So we got put in a rubbish bin and it wasn’t bullying? Different times.

I awoke from a dream of my childhood home. Half an hour later, I still haven’t been able to shake how vivid it was. After 18 years spent in that one home, it’s so entrenched in my mind, tied to countless memories. We moved to a bigger house by the sea. It was a three levelled monstrosity that eventually grew to represent the word “palatial”. In my heart when I think of home I still think of 107 Queen St in Northcote. If it wasn’t obvious, I don’t live there any more. I’m not even in the same country. Don’t go on some misguided pilgrimage with wreaths and tea candles. You’ll just scare the residents. Also I’m not dead or anything (unless I’m writing this from beyond the graaaaaaaave. WooOOoOoOo. Do ghosts know how the rules of capitalisation?).

It’s still in my head. From the gate we kept closed with a dog collar, to the fact that our mailbox had a “safety house” logo (a program whereby certain houses could opt to be safe spaces for people who felt scared or threatened, given that others couldn’t follow them into private property). The house has changed a bit from the picture above, but directly in front of the door used to be a huge bush of lavender. To this day smelling lavender or seeing bees takes me right back. The house was flanked on all sides by brush covered fence. Greenery was everywhere. A path extended all the way from the front to the back, where an expansive lawn gave room for ball games, a trampoline (that we used to cover in soap and put sprinklers underneath, just to make it super slippery), the space I learned to ride a bike. If balls ever went over the back fence, we’d need to get them back. When I was small, I could fit underneath the gap at the bottom. Eventually we got big enough to climb up over it. We’ve have barbecues out back and sit on dinky outdoor furniture that got bigger and more comfortable as my parents’ income scaled. A bamboo bush contained a little alcove where we ran the hose. There was a peach tree on our neighbour’s property that hung over our fence. Anything that dropped on our side of the fence was designated ours and we’d use the trampoline to jump to the high branches. The other side of the house had a hedge covered in honeysuckle. A sweet treat once a friend taught me you could sip on them, which drastically reduced our honeysuckle population.

One of my favourite childhood games was “Chasies”. We’d have to hide from the bigger boys and not get tagged. If they found us, our only recourse was to try and keep out of their reach by bludgeoning them with weapons. My favourite was the hollow plastic bat. In retrospect, I think we liked the game because it gave us an excuse to wail on the older boys with weaponry, but we were small enough (there was a 7-9 year age gap) that we couldn’t do much damage. My other favourite was “Special Delivery”, where the boys would wash out our family recycling bin, put my best friend and I into it and wheel it to the front door of some stranger. They’d knock on the stranger’s door then shout “SPECIAL DELIVERY” and run off before the stranger walked to the door. When they opened the door, my friend and I would jump out and yell “SURPRISE” as loud as we could. Like some kind of Oscar the Grouch cake strippers. It was a different time, we lived in a nice neighbourhood.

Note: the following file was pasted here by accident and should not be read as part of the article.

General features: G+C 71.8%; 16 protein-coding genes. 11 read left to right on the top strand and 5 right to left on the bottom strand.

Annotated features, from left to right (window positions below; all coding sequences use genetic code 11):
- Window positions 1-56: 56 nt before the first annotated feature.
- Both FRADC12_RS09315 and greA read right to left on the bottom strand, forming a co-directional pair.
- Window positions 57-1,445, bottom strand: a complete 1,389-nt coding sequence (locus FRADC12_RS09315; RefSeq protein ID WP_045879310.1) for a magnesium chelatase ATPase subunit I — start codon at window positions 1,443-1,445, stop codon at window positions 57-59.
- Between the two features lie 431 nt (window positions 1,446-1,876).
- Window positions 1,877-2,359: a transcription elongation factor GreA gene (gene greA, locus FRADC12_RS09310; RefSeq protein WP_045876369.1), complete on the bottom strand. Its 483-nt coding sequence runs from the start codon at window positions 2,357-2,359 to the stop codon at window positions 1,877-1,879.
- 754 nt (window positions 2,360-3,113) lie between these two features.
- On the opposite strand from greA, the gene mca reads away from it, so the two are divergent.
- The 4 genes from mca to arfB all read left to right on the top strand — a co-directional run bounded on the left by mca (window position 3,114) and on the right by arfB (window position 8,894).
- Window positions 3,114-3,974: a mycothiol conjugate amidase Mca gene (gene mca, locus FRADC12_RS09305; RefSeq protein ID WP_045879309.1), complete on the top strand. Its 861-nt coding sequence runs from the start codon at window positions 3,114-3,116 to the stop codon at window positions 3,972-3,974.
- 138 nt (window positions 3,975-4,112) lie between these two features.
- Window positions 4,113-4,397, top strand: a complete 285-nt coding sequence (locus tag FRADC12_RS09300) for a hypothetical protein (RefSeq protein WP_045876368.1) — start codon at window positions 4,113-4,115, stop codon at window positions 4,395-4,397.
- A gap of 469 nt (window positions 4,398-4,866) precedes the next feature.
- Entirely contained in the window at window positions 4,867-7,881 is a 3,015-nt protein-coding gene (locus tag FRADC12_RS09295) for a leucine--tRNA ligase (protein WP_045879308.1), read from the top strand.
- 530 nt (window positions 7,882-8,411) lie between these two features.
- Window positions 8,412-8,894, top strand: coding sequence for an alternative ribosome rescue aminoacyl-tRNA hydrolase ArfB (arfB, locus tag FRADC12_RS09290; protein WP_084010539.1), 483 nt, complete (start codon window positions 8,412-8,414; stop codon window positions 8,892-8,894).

The house was huge. I don’t know now how it measures up, but as a kid it felt enormous. There were 3 bedrooms downstairs (one of which became the office/study), including the master bedroom and mine. My parents room had a big bed, dressers, a window that let tons of light in and a set of doors that opened out to the back porch. There was an inset fireplace that was no longer operational. My room had blue walls and curtains with little carousel horses on it. It started out as the room for all three of us kids. There was some kind of bunk bed plus one scenario that eventually shifted as my brothers aged and moved into the room above the double garage. Then I had a bunk bed and the room to myself. Well equipped for friends to stay the night, I took that and ran with it. From a certain age it was rare to find me over a weekend not in the presence of others. Friends would sleep over or I’d go to theirs. From the age of 12-18 it was rare to find me at home over the weekend at all.